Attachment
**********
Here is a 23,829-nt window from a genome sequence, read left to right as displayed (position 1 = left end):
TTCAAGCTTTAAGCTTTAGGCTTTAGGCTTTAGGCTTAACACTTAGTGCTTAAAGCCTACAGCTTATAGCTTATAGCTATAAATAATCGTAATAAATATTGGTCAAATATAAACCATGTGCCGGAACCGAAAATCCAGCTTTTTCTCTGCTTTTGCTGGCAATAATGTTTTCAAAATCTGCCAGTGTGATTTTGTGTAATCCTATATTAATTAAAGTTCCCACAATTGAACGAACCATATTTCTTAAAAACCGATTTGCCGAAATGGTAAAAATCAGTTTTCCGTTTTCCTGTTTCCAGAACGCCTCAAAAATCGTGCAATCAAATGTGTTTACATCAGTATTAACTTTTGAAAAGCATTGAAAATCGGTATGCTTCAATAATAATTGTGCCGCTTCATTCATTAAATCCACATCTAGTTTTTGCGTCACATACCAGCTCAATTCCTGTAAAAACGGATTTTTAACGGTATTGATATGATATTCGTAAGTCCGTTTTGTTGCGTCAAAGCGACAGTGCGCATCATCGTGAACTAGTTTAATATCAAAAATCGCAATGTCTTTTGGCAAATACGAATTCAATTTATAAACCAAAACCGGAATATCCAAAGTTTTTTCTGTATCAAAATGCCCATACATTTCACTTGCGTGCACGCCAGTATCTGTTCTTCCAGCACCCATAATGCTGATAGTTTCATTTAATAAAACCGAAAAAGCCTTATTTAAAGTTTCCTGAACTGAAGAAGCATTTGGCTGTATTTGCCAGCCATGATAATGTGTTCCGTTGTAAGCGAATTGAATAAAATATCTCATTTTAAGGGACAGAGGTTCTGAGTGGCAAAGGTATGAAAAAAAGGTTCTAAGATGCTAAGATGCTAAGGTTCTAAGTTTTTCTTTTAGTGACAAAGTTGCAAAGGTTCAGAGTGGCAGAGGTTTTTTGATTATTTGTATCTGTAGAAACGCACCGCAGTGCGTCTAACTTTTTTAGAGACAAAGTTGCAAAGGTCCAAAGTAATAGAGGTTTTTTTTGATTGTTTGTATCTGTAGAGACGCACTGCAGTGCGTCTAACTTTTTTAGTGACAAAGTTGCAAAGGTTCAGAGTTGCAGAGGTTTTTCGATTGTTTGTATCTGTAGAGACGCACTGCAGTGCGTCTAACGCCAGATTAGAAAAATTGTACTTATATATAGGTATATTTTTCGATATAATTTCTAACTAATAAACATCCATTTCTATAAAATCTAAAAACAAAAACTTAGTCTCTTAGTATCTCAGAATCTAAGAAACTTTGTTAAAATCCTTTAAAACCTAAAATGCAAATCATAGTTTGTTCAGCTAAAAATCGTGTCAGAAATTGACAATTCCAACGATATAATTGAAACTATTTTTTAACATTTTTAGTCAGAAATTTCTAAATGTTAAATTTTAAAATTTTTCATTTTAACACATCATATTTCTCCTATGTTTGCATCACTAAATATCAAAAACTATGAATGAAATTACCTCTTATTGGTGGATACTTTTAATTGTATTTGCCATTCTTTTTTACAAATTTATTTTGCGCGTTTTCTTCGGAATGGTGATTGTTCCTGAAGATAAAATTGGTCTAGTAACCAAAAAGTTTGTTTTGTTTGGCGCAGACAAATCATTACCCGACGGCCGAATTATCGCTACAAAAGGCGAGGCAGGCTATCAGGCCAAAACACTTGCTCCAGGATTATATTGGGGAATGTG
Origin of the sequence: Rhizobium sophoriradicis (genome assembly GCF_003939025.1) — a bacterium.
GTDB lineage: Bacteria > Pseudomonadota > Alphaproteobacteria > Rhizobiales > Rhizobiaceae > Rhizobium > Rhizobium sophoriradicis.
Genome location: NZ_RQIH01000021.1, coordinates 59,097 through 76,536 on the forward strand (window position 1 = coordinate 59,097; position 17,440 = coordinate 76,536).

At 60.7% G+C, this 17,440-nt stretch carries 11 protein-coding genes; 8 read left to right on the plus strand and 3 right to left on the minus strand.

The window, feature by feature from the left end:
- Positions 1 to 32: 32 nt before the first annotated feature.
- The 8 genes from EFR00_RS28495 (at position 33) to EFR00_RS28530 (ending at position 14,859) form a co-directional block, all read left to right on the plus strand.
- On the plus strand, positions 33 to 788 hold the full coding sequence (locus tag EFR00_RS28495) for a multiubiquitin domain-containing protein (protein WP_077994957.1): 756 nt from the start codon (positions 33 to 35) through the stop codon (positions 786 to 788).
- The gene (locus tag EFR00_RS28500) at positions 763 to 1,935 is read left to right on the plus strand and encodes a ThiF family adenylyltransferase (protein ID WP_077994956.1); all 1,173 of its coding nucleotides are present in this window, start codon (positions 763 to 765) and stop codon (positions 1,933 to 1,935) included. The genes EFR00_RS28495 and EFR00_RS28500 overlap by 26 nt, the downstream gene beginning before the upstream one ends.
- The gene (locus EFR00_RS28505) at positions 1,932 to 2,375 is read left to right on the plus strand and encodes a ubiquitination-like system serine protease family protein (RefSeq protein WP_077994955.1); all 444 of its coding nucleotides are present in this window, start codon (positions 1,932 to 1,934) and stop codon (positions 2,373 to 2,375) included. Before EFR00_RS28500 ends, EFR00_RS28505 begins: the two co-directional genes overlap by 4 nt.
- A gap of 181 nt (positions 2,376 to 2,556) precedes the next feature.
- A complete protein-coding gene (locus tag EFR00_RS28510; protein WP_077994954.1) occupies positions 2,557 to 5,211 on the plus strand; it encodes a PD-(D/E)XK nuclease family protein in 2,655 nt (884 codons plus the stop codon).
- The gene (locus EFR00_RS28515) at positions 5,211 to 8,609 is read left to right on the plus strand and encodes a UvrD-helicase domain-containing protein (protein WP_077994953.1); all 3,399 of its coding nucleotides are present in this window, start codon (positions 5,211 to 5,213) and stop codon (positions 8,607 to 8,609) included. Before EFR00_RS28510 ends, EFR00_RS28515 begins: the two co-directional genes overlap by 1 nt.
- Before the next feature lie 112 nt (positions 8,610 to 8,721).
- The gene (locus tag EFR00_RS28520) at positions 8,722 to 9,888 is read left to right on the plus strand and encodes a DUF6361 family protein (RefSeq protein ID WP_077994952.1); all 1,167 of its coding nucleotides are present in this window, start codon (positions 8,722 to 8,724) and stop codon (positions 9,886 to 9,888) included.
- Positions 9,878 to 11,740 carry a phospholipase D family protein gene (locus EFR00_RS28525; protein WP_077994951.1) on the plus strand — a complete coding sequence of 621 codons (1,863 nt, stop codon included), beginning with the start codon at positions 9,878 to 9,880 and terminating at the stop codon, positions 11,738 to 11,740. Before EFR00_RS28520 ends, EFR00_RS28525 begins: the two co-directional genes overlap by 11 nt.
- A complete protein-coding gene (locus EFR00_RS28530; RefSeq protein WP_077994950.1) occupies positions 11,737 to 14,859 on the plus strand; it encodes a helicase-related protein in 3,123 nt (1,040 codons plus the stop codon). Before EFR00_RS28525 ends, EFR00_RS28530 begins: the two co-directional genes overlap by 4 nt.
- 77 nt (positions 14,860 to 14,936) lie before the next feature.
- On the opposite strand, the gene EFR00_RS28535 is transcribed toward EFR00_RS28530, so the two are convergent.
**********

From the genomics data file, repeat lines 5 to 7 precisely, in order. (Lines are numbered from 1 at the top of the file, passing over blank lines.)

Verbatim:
Genome location: NZ_RQIH01000021.1, coordinates 59,097 through 76,536 on the forward strand (window position 1 = coordinate 59,097; position 17,440 = coordinate 76,536).

At 60.7% G+C, this 17,440-nt stretch carries 11 protein-coding genes; 8 read left to right on the plus strand and 3 right to left on the minus strand.

The window, feature by feature from the left end: